Simon Peter saith unto them, I go a fishing. They say unto him, We also go with thee. They went forth, and entered into a ship immediately; and that night they caught nothing.
John 21:3. As the disciples stand together and see boat after boat put off, Simon Peter can stand it no longer but suddenly exclaims, Ὑπάγω ἁλιεύειν, “I am off to fish”. This is a relief to all and finds a ready response, Ἐρχόμεθα καὶ ἡμεῖς σὺν σοί, At once they embark, and as we watch that boat’s crew putting off with their whole soul in their fishing, we see in how precarious a position the future of Christianity hung. They were only sure of one thing—that they must live. But ἐν ἐκείνῃ τῇ νυκτὶ ἐπίασαν οὐδέν, “during that night they took nothing”. Ἁλίσκονται δὲ μάλιστα οἱ ἰχθύες πρὸ ἡλίου ἀνατολῆς καὶ μετὰ τὴν δύσιν—Aristotle, Hist. Animal., viii. 19, quoted by Lampe. [On ἐπίασαν, see John 7:30 and Revelation 19:20.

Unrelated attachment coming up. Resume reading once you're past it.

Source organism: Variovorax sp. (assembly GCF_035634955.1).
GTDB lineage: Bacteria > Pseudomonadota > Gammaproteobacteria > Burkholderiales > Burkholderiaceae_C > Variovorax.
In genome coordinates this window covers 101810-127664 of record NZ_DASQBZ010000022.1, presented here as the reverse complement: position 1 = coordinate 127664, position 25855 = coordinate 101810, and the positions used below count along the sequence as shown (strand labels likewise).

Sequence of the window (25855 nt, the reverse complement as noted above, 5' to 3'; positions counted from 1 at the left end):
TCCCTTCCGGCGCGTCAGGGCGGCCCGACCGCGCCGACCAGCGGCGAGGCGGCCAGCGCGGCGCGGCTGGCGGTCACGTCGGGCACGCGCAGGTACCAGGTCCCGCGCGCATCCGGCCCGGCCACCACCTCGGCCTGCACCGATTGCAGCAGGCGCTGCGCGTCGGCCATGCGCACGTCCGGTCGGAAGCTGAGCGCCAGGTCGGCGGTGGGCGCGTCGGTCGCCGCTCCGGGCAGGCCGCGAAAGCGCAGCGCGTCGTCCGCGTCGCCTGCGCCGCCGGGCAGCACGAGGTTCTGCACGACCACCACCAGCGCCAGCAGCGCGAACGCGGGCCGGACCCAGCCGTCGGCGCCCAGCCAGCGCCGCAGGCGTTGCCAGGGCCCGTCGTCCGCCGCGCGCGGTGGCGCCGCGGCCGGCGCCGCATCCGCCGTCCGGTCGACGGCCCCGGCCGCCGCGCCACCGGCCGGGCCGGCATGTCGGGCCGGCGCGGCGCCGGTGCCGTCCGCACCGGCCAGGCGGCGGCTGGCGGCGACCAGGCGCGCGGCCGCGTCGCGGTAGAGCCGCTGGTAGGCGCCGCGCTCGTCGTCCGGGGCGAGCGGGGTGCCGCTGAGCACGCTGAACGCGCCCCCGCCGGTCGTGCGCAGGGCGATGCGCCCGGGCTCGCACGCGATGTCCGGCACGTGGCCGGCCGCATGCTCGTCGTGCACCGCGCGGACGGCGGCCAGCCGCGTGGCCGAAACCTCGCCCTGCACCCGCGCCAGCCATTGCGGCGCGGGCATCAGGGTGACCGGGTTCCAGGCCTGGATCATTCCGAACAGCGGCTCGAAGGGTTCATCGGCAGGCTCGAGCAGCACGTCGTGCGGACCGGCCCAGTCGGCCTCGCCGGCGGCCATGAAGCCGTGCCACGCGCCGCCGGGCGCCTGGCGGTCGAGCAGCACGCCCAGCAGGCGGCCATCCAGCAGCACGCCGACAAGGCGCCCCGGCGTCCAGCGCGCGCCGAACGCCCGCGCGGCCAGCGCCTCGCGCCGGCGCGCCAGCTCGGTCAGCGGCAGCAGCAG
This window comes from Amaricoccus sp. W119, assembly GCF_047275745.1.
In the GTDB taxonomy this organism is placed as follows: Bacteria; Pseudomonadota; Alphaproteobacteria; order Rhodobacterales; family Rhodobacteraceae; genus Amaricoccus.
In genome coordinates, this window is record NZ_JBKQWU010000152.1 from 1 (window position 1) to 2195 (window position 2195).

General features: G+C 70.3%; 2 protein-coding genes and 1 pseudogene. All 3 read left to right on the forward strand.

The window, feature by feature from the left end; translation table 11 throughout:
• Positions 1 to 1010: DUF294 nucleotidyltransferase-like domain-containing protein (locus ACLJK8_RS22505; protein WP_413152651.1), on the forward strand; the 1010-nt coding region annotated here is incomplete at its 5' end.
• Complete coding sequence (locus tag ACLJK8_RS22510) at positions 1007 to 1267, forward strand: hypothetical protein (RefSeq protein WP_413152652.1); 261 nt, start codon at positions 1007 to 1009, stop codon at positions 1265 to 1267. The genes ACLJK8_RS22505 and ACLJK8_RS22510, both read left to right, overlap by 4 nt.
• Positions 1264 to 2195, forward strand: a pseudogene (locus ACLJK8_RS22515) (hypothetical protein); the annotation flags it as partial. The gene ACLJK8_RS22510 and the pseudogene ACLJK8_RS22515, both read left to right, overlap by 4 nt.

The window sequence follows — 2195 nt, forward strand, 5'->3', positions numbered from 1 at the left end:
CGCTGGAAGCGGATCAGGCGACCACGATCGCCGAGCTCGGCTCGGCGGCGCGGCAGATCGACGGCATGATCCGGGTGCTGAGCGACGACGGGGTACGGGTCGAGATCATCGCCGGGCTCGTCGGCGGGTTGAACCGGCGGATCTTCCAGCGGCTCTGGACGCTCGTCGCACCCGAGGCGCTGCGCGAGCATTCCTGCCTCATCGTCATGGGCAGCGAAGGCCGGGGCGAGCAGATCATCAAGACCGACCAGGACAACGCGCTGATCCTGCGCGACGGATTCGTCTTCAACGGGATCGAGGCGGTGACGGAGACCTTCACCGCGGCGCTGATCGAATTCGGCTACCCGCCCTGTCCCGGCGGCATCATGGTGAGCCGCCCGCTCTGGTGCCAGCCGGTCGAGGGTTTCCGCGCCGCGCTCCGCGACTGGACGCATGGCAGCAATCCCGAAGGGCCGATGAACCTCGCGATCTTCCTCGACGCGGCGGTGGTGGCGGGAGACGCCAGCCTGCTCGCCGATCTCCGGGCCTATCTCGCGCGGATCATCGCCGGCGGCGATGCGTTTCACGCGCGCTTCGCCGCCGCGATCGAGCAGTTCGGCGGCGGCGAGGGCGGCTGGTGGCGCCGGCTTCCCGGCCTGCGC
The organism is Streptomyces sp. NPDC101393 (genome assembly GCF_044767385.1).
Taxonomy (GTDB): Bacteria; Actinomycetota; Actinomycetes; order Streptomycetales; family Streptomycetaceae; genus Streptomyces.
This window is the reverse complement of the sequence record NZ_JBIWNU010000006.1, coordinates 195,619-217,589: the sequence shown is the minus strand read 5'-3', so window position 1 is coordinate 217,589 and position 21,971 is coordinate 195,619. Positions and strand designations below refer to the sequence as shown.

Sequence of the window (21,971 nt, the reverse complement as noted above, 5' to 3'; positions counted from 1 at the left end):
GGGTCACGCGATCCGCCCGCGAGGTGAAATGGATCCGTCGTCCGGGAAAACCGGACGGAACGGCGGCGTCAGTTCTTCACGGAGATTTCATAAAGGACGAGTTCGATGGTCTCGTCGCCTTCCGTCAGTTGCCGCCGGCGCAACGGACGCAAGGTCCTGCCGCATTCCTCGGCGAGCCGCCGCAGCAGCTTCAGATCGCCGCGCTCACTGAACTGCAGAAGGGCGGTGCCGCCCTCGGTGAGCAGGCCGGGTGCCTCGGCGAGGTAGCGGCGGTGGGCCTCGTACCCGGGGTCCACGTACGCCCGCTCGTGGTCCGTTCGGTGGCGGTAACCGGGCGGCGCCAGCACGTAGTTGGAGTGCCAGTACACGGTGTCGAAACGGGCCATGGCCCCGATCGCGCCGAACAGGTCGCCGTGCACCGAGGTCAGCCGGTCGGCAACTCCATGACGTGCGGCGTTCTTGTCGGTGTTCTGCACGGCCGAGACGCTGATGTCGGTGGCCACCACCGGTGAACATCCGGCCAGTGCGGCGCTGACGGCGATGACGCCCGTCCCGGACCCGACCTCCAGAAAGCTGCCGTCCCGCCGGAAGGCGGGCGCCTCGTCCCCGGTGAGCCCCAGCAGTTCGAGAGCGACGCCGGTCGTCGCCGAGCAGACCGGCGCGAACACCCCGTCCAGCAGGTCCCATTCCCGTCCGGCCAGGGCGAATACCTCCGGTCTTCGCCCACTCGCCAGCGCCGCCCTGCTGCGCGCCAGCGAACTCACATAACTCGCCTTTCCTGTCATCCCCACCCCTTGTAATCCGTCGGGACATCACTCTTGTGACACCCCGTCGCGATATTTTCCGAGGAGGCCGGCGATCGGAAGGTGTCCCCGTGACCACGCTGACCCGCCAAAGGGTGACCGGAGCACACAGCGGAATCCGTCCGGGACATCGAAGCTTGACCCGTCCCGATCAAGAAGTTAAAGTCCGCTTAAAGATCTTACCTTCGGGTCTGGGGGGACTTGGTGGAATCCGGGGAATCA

But when the morning was now come, Jesus stood on the shore: but the disciples knew not that it was Jesus.
John 21:4. πρωΐας δὲ ἤδη γενομένης, “but early morning having now arrived,” i.e., when all hope of catching fish was past, ἔστη ὁ Ἰησοῦς εἰς [or ἐπὶ] τὸν αἰγιαλόν, “Jesus stood upon the beach”; for ἔστη, cf. John 20:19; John 20:26. It seems to indicate the suddenness of the appearance, οὐ μέντοιἐστί, “the disciples, however, were not aware that it was Jesus”.

Then Jesus saith unto them, Children, have ye any meat? They answered him, No.